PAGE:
Kudos to the Agri-Food and Veterinary Authority of Singapore (AVA) for the new rules for pet businesses (Tighter licensing rules for pet shops and pet farms; March 29).
Unfortunately, these changes pertain mainly to dogs and cats.
Every year, more than 200 rabbits are abandoned in Singapore.
Rabbits are prey animals and are unlikely to survive outdoors, especially since they have been domesticated.
They face starvation, predation, disease and death.
There is a limit to what non-profit rabbit welfare organisations can do, given the high costs associated with sterilisation, treatment of infections and diseases, and monthly maintenance.
I urge the AVA to make it mandatory for pet businesses to microchip all rabbits before they are sold.
This would be a good first step. Negligent owners could then be traced and charged under the Animals and Birds Act.
Stepping up enforcement of this law would also discourage impulse buying and decrease rabbit abandonment numbers.
It would, no doubt, be difficult and expensive for the AVA to enforce this standard on all pet businesses quickly.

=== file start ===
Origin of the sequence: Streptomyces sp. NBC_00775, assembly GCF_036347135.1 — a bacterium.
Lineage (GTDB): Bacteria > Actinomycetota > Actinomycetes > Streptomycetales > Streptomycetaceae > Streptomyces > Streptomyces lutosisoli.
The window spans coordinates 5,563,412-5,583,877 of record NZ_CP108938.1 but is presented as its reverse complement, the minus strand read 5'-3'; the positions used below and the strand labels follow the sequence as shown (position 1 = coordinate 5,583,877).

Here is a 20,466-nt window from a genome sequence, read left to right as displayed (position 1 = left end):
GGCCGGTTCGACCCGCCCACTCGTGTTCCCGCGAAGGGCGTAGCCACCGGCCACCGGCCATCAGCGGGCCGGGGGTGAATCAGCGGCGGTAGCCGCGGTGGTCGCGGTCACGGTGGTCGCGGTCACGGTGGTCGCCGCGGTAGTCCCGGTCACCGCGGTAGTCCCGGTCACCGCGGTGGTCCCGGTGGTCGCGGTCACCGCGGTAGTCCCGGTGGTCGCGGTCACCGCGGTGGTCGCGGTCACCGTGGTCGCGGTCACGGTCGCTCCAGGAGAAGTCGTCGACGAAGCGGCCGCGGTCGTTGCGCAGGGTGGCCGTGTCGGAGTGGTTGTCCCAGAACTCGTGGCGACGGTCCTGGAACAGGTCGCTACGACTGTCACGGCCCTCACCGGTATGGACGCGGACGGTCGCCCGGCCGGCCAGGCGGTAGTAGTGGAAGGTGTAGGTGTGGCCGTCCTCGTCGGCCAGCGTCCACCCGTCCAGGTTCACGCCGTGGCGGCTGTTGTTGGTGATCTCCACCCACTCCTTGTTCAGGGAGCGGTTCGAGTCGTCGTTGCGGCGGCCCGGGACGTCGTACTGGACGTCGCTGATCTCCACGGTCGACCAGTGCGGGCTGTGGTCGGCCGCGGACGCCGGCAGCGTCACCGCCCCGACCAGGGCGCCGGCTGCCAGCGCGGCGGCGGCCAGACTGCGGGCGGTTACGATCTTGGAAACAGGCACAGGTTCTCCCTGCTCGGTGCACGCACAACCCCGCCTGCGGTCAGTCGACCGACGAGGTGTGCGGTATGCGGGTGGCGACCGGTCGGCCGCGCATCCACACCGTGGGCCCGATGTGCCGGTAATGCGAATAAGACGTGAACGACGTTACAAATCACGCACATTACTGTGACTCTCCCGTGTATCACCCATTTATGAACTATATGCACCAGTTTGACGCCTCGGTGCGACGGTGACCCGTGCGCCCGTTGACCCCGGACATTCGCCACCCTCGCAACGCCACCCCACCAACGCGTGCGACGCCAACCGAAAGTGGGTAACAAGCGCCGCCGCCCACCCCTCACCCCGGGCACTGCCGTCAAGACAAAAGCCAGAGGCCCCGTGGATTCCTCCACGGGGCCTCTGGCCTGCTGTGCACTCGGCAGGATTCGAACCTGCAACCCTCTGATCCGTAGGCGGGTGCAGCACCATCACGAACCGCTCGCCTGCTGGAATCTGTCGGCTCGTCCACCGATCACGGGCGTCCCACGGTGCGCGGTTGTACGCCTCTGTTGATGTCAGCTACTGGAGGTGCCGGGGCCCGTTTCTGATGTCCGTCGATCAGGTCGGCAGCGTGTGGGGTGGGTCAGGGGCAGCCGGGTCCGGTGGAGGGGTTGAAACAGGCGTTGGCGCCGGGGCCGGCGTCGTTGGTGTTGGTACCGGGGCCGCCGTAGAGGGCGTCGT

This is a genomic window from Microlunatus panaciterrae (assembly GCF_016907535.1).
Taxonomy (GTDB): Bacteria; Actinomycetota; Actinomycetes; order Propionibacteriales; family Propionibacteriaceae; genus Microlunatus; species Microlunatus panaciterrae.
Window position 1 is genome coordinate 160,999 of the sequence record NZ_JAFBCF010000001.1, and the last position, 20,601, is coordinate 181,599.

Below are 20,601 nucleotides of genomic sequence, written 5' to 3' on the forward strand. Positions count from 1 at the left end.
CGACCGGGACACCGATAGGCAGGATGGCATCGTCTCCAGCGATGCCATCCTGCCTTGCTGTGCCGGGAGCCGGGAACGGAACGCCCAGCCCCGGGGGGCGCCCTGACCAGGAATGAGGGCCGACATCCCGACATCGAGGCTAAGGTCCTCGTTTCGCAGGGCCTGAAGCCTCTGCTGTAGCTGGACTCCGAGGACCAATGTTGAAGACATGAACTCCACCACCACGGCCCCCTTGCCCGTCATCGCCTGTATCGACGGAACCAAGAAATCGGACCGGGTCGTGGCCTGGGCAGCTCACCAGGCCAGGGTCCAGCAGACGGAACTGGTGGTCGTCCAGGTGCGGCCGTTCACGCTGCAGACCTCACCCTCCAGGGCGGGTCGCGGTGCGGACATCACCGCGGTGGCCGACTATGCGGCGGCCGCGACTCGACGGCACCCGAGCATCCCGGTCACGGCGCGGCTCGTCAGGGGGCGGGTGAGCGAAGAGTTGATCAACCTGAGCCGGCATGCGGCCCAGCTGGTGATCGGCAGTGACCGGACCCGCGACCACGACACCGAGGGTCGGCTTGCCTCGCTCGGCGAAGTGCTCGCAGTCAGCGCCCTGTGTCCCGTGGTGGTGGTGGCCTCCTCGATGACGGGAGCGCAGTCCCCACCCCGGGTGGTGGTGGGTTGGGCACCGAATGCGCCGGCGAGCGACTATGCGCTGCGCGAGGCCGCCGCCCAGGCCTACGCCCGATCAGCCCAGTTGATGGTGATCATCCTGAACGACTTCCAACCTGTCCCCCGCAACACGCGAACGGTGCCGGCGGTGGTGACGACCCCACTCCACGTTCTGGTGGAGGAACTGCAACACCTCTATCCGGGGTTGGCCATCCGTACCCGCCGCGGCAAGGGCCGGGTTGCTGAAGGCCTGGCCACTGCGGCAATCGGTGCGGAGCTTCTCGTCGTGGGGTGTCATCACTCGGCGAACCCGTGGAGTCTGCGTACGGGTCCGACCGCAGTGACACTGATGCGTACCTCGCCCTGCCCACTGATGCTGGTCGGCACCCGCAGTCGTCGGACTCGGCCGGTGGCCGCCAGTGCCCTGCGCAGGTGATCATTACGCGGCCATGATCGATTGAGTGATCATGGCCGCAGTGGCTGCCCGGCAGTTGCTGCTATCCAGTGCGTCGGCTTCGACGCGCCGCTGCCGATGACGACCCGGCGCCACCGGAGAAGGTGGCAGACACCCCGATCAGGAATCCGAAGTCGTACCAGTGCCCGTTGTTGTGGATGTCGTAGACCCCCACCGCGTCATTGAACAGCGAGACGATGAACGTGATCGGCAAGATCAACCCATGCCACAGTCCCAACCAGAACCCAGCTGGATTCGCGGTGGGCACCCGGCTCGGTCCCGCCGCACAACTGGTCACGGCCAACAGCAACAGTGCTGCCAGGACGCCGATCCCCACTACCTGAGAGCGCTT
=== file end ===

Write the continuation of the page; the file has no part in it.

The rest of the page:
As an interim measure, the AVA could adopt a system of mandatory registration of rabbits upon sale and adoption.
It could also make the cost of registering unsterilised rabbits higher than that for registering sterilised ones, similar to the practice of pricing licence fees of unsterilised and sterilised dogs at $90 and $15 respectively.
This will encourage sterilisation of the animals.
Pet businesses may also be given discounts for bulk sterilisation at selected vets.
To further improve the welfare of rabbits at pet shops, there should be minimum dimensions set for cages and detailed housing conditions for the AVA to enforce.
Lynne Tan Xin Lin (Ms)